If you have ever gone through a procurement process for a government or private contract you could be forgiven for being confused by the titles given to purchasing documents. Request For Tender (RFT), Request For Proposal (RFP), Request For Quotation (RFQ), Request For Information (RFI), Request For Offer (RFO), Expression Of Interest (EOI)… the list appears to be endless.
It doesn’t help that some organisations muddy the waters with their own naming conventions, such as “Request For Expression of Interest”, or the minimally worded “Request.” Government departments, large purchasers as they are, are often renegades in this respect.
All of these documents do, however, have an important place in the purchasing process: that is, the process whereby a company or government department (the purchaser) will seek offers for the provision of products or services from a range of suppliers.
Purchasing documents: it all depends on how ready the purchaser is to buy
If you’re confused, it helps to view these documents as tools used by buyers at different stages of purchasing readiness. At the beginning of the purchasing process when the purchaser is researching, they might seek to test the market to see who is out there (eg through an Expression Of Interest). At the other end of the process, when the purchaser understands who the main players are and knows exactly what they need, they may issue a detailed Request For Tender (RFT) to objectively choose the best option.
Depending on the product or service, you may need to go through two or three of these stages, competing with other sellers along the way, before you have the opportunity to sign a contract. If this is the case, the purchaser is effectively gradually getting to know you, and you have the opportunity to gradually convince them as to why you are the best supplier for the job. Below we outline the differences between each type of procurement document. This information is based on standards used in Australia.
RFT vs RFP vs EOI and more: what do they mean?
Request For Information (RFI)
A Request For Information (RFI) is usually used when the purchaser does not have sufficient information or understanding to write a detailed Request For Tender (RFT) or Request For Proposal (RFP). An RFI is, in essence, a market research and planning tool to help purchasers identify the scope for a second, more formal request. Purchasers might want to identify the type of service they need, best practice standards, pricing structures, the providers who are capable of delivering the service and what processes they will use. They may even seek industry input into the scope of a contract that will later be put to tender.
At the RFI stage the purchaser is often not committed to buying – they are simply assessing the market. In other words, the purchaser may decide not to proceed and not appoint a supplier at all. If this is the case, it will be stated in the RFI. It’s unlikely that a purchaser would appoint a contractor following an RFI alone and they would usually progress to a more formal RFP or RFT.
Expression Of Interest (EOI) and Registration Of Interest (ROI)
An Expression Of Interest (EOI) or Registration Of Interest (ROI) is similar to an RFI and is used in the same way. A company releasing an EOI may need to assess the market’s ability to supply, or gather additional information before progressing to an RFT. An EOI is often also used as a screening process in the early stages of procurement in order to generate a shortlist for a more specific and formal RFT. As with an RFI, it is unlikely that a purchaser would appoint a contractor directly from an EOI and the process would usually progress to a second, more formal request such as an RFT.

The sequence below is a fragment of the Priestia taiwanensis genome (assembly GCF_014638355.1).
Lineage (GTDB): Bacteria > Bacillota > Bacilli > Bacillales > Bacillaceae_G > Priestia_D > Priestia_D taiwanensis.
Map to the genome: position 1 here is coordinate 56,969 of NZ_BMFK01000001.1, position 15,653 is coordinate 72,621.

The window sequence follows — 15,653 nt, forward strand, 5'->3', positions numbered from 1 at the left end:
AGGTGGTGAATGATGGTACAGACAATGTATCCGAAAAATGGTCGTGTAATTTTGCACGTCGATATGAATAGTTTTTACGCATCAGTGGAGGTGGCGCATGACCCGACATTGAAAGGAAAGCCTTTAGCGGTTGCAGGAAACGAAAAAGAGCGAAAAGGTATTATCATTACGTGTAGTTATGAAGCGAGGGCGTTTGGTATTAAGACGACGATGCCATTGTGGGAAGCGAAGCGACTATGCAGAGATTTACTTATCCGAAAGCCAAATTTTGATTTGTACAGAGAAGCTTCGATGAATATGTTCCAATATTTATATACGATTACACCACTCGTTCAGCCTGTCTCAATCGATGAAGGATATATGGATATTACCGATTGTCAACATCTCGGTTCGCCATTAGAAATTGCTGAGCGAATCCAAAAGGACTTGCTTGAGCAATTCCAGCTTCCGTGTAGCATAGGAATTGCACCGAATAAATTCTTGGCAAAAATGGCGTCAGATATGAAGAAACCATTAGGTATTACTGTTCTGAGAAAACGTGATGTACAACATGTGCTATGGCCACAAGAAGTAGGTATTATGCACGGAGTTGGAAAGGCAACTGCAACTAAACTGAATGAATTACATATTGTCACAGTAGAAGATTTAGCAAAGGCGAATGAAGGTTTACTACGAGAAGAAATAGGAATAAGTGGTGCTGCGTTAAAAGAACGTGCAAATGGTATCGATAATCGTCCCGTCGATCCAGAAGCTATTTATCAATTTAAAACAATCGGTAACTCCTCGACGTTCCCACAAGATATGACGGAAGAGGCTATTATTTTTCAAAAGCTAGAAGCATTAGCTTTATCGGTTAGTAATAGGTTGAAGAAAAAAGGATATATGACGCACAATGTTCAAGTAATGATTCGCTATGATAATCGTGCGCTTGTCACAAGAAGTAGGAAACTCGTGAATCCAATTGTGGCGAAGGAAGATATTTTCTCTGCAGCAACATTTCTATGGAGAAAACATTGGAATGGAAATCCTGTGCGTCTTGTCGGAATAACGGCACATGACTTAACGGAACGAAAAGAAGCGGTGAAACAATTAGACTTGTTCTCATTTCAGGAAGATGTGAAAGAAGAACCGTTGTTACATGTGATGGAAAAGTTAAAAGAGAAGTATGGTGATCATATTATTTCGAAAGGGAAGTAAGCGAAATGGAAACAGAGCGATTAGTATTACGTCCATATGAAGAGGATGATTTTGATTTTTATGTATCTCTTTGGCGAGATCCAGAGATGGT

Request For Proposal (RFP) and Request For Offer (RFO)
A Request For Proposal (RFP) or Request For Offer (RFO) is a flexible procurement document used when purchasers seek solutions-based responses to meet their needs. An RFP might be used when factors other than price are central to the evaluation of each offer, or where there is no clearly defined specification or solution and the purchaser is seeking a range of options or innovations. RFPs therefore provide greater flexibility than an RFT (which usually have very clearly defined specifications), although they may appear to be similar in practice. An RFP may be more suited to professional services, where the ‘best’ solution is often not easily defined.
Request For Tender (RFT)
A Request For Tender (RFT) is a process used to appoint a service provider via formal response. A purchaser uses an RFT when they have very clearly defined criteria or specifications. Notwithstanding this, RFTs are normally judged based on both price and qualitative factors and purchasers usually follow strict assessment criteria to ensure a fair and objective process. An RFT usually has both a Price and Qualitative components. In the Price section respondents summarise the fees they will charge to provide the service. In the Qualitative section respondents respond to a range of questions about their experience and capabilities.
While an RFT usually contains a very specific scope, purchasers sometimes encourage innovative solutions outside of the scope of the tender, or ‘alternative bids’. A respondent typically has to make one ‘conforming’ bid within the scope of the tender before it can make a second, alternative bid.
Request For Quotation (RFQ)
A Request For Quote is used by a purchaser when they have very clearly defined criteria or specifications, are not seeking alternative or innovative options and will make an assessment based largely, or solely, on price. The purchaser may make additional qualitative assessments based on other factors such as capability statements or an earlier EOI or RFI process.